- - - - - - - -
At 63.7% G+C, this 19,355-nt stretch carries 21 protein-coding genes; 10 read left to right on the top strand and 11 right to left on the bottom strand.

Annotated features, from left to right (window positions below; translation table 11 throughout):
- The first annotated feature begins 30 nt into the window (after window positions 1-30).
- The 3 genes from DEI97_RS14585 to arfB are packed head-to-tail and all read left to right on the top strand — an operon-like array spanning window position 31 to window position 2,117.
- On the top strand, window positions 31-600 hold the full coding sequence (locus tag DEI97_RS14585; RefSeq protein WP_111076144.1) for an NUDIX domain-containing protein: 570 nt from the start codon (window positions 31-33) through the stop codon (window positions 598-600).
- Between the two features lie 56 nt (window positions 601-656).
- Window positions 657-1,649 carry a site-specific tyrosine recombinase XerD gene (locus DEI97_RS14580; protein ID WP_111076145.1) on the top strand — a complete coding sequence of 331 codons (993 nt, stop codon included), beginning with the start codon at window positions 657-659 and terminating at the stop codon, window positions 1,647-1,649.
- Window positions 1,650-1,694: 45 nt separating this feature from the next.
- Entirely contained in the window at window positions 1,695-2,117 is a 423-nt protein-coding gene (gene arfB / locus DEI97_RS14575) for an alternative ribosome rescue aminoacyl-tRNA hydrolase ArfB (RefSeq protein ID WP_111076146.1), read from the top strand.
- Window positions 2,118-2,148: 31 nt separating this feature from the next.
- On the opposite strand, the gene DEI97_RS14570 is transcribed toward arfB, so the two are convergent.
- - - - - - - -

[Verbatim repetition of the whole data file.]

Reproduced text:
At 63.7% G+C, this 19,355-nt stretch carries 21 protein-coding genes; 10 read left to right on the top strand and 11 right to left on the bottom strand.

Annotated features, from left to right (window positions below; translation table 11 throughout):
- The first annotated feature begins 30 nt into the window (after window positions 1-30).
- The 3 genes from DEI97_RS14585 to arfB are packed head-to-tail and all read left to right on the top strand — an operon-like array spanning window position 31 to window position 2,117.
- On the top strand, window positions 31-600 hold the full coding sequence (locus tag DEI97_RS14585; RefSeq protein WP_111076144.1) for an NUDIX domain-containing protein: 570 nt from the start codon (window positions 31-33) through the stop codon (window positions 598-600).
- Between the two features lie 56 nt (window positions 601-656).
- Window positions 657-1,649 carry a site-specific tyrosine recombinase XerD gene (locus DEI97_RS14580; protein ID WP_111076145.1) on the top strand — a complete coding sequence of 331 codons (993 nt, stop codon included), beginning with the start codon at window positions 657-659 and terminating at the stop codon, window positions 1,647-1,649.
- Window positions 1,650-1,694: 45 nt separating this feature from the next.
- Entirely contained in the window at window positions 1,695-2,117 is a 423-nt protein-coding gene (gene arfB / locus DEI97_RS14575) for an alternative ribosome rescue aminoacyl-tRNA hydrolase ArfB (RefSeq protein ID WP_111076146.1), read from the top strand.
- Window positions 2,118-2,148: 31 nt separating this feature from the next.
- On the opposite strand, the gene DEI97_RS14570 is transcribed toward arfB, so the two are convergent.